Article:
When did we stop using film? Not many of us really know as there has been no change to the on-air image quality of our TVCs since we all switched to digital movie cameras. The passing of the 35mm film camera came and went without a major disruption to the industry or the way we work on set or in post-production.
Why are there no cost reductions since going digital?
Firstly, there are no film stock costs included in the budget. Typically up to $10,000 would be allowed for film stock and processing for a 30 second TVC.
Now a director does not have to worry about the film budget and curtail the number of takes they indulge in. Unfortunately this has become a double edged sword as the director who does take after take, runs the risk of getting behind in his or her schedule.
This can have major consequences at the end of the day when the light is failing and there are still several scenes to shoot. It is still the job of the producer and 1st assistant director to make sure this does not happen.
With digital cameras the camera crew does not have to worry about having the right film stock and filters to suit. They do not have to worry about running out of film half way through a take, changing magazines, noisy magazines on a sound shoot or film scratches occurring in sandy or dirty locations.
Digital cameras weigh less than film cameras requiring less man power to get them into position for various setups. This means a 3 man grip crew could be reduced to a 2 man crew, even more savings. Tricky special effects shots can now be previewed on set or location. The advantages and cost savings that can be obtained in the digital capture stage of production grow every day.
In postproduction, the need for an expensive standalone telecine suite has been done away with. Now, colour grading can be done at on-line stage at significantly reduced cost. Now a suitcase editor can colour grade edit and on-line at the agency.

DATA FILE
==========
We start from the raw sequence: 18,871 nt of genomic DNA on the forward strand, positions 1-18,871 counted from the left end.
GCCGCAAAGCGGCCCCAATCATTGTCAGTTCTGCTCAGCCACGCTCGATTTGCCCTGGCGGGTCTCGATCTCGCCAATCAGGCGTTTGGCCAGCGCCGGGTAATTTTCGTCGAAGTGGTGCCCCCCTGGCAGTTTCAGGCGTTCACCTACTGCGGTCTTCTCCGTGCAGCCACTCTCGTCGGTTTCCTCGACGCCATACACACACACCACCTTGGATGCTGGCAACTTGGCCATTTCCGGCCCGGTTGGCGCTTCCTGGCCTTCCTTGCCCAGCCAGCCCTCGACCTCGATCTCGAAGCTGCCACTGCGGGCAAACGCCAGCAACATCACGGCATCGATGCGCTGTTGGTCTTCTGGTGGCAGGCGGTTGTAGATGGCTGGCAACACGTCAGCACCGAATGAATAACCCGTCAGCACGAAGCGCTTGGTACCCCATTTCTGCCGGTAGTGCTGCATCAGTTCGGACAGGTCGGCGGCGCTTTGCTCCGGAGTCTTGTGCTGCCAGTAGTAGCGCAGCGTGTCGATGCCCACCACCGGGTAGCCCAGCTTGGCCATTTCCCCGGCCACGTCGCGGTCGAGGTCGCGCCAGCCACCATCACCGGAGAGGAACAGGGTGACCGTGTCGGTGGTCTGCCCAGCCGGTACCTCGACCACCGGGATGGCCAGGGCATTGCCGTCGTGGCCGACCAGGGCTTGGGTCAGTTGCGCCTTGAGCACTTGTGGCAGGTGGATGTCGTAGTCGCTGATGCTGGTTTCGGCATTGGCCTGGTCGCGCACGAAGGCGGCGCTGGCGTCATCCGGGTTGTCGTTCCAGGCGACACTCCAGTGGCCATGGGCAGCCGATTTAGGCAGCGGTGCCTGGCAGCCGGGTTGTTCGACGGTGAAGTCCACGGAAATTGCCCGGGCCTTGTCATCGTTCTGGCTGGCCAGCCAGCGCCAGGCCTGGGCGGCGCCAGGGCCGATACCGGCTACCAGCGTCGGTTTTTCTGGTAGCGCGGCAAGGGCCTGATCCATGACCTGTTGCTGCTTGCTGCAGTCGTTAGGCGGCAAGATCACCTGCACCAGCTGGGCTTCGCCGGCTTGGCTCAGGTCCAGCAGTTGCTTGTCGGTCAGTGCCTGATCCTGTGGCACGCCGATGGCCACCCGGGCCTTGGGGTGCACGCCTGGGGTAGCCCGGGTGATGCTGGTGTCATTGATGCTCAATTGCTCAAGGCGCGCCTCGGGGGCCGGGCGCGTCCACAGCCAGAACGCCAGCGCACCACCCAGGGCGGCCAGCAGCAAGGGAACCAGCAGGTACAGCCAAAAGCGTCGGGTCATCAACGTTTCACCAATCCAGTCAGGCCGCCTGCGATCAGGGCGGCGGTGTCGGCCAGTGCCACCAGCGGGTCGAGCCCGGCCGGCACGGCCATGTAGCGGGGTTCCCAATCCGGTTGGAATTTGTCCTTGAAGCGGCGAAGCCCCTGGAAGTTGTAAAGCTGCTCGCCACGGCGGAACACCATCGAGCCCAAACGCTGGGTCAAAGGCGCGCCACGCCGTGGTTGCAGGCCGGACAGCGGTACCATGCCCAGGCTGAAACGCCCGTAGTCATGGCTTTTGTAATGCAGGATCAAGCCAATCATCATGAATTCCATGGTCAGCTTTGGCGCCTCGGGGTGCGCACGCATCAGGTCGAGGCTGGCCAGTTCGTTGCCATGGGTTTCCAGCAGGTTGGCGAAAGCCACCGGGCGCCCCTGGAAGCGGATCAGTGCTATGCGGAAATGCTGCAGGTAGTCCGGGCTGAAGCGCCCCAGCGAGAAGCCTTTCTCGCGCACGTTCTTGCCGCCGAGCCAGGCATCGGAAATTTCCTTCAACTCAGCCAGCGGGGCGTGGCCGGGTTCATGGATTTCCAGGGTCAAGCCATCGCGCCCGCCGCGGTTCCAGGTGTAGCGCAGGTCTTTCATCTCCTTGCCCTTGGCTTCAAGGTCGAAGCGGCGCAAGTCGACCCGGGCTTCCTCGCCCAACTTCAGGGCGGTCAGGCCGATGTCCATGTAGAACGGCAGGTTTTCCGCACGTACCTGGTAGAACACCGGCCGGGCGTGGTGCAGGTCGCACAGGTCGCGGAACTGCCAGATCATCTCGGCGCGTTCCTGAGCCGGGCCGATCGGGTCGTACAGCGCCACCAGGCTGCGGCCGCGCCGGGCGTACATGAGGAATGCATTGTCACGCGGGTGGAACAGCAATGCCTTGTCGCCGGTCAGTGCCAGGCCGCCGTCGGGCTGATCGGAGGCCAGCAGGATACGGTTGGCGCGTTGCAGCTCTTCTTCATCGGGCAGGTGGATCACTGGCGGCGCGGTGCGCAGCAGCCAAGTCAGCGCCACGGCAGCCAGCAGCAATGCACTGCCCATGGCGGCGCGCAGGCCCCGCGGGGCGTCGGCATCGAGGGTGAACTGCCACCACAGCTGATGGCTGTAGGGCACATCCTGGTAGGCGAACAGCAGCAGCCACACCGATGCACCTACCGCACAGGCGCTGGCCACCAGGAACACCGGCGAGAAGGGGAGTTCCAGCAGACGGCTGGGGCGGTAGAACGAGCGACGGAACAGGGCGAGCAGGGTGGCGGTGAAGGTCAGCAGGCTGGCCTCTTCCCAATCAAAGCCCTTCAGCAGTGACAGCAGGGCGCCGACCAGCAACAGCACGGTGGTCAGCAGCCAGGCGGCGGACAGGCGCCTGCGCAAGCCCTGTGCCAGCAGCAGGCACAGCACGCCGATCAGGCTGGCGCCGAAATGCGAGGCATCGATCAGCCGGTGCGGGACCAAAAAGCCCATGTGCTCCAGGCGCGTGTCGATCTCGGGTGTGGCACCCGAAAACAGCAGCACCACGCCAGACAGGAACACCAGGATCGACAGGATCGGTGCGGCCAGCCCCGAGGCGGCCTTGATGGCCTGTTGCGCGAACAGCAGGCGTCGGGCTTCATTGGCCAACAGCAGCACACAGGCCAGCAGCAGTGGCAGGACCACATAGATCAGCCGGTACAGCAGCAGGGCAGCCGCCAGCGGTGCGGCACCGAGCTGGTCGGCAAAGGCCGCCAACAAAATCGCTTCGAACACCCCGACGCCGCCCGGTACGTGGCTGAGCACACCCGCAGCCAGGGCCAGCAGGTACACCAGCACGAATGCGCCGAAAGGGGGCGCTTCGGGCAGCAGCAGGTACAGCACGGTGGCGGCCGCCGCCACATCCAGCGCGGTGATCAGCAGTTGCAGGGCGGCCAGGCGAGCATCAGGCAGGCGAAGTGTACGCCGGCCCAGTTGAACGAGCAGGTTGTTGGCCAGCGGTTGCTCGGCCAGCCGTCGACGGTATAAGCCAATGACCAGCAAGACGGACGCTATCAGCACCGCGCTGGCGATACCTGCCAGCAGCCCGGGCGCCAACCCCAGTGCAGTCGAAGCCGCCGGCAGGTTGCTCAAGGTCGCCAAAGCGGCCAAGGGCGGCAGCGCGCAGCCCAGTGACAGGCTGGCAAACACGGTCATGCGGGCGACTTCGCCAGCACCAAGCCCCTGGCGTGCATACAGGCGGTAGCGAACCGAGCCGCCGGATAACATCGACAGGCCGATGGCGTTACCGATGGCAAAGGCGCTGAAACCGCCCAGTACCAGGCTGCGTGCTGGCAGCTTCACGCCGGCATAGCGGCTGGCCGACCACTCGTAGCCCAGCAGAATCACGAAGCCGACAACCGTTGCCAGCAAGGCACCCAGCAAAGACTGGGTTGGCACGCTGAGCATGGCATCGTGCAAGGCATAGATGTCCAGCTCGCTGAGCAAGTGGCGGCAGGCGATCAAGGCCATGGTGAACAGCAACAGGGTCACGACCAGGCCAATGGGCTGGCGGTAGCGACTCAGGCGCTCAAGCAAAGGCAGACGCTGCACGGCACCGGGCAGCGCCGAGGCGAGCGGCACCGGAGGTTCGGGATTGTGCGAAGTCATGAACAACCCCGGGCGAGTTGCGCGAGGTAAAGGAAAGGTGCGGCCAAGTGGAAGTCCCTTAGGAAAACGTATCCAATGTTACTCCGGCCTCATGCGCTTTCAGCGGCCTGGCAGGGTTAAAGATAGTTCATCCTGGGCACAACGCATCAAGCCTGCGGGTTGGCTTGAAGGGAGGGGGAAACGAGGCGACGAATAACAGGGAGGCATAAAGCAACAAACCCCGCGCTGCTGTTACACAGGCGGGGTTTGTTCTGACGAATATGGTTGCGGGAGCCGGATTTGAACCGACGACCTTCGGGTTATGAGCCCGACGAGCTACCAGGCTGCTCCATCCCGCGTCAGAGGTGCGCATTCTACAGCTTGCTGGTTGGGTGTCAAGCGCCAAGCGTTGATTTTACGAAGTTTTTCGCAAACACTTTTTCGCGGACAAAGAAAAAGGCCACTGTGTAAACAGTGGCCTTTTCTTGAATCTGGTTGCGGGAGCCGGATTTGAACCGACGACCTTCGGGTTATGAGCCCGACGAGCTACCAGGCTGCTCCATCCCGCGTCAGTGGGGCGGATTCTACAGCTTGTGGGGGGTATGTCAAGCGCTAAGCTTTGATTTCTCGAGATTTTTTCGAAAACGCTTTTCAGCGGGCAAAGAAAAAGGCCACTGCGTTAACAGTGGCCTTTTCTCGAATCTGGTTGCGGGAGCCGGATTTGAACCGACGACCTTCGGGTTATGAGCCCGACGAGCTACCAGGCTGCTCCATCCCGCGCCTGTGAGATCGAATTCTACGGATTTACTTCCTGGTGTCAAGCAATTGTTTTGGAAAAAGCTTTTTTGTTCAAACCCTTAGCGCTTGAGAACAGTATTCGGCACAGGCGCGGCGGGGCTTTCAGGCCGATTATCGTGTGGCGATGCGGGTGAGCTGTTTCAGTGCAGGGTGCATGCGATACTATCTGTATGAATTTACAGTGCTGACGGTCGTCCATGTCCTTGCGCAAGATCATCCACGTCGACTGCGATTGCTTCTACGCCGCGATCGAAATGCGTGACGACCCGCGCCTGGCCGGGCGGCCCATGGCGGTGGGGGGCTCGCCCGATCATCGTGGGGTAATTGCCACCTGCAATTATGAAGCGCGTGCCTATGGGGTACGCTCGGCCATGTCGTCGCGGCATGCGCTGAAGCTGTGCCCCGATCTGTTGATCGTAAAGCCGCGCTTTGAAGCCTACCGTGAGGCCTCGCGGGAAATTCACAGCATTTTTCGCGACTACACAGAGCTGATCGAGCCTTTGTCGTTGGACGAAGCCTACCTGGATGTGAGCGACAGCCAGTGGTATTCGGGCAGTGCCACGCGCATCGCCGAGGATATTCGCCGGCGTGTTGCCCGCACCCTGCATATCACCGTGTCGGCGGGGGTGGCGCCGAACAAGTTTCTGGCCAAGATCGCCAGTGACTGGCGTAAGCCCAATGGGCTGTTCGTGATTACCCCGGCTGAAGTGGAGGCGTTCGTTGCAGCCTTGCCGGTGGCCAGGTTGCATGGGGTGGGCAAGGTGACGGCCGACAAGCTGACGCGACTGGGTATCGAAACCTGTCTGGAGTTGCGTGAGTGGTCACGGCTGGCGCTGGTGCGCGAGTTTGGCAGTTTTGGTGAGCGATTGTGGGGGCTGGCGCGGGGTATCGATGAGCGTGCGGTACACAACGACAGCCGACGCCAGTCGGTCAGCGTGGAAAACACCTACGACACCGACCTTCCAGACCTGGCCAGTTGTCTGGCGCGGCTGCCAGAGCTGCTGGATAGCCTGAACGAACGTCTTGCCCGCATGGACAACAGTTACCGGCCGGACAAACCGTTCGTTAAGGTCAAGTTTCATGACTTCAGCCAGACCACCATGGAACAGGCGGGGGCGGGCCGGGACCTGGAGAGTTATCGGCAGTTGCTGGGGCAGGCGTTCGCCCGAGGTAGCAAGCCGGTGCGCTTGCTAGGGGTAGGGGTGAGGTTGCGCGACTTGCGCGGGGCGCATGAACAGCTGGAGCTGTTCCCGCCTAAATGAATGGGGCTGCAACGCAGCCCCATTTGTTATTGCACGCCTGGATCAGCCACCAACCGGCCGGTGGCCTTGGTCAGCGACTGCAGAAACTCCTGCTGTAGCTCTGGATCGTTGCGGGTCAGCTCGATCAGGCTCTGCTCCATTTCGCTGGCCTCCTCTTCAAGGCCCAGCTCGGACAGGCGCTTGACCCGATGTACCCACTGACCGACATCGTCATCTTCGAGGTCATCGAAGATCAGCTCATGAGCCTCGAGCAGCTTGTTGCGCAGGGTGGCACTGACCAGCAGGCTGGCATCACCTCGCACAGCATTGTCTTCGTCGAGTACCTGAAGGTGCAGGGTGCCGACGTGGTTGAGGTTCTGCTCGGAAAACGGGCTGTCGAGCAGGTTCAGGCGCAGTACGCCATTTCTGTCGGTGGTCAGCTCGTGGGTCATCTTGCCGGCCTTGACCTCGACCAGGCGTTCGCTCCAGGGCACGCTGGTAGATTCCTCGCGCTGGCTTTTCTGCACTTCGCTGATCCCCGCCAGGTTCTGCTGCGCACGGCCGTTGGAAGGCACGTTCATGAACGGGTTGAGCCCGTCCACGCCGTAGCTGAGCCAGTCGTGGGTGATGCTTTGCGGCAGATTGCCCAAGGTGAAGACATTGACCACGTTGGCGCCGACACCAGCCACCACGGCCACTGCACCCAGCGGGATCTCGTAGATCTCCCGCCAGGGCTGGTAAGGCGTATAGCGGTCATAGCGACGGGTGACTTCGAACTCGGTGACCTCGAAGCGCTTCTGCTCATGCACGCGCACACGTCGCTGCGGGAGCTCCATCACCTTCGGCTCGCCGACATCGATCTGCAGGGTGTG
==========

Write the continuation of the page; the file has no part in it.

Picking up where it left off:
These suitcase editors do not carry the baggage and expense of bricks and mortar overheads. The cost of archiving 1000’s of feet of film has disappeared along with other costs associated with the old film model.
Why has management and price remained stagnant?
But what has not changed is the way we all manage the production process and what also has remained stagnant is the price we pay. We often hear the axiom, “if it isn’t broke don’t fix it”.
If this were the case then we would all be using fixed line telephones and working in offices with secretaries and typing pools. With new technology comes new opportunities for the way we manage our lives and our businesses.
Take responsibility for the production of the media you require
I personally believe it is time to step up and take some responsibility for the production of the media you require, rather than leaving it in the hands of advertising agencies and their myriad third party suppliers who all have a personal interest in maintaining the status quo.
The best way to do this is engage an industry expert who has no vested interest in the outcome and get their overview and suggestions regarding a more efficient and cost effective way to improve your production outcomes.
This may require multi-skilling your existing personnel or employing or subcontracting a specialist that will take charge of the multiple third party suppliers and substantially reduce your production costs – a small investment for a good return.
Some advertisers are already doing this with great results. After buying media, production is the next largest cost. Senior marketing management, CEOs, CFOs and procurement all need to discuss the possibilities.
To find our how TrinityP3 Marketing Management Consultants can help you further with this, click here.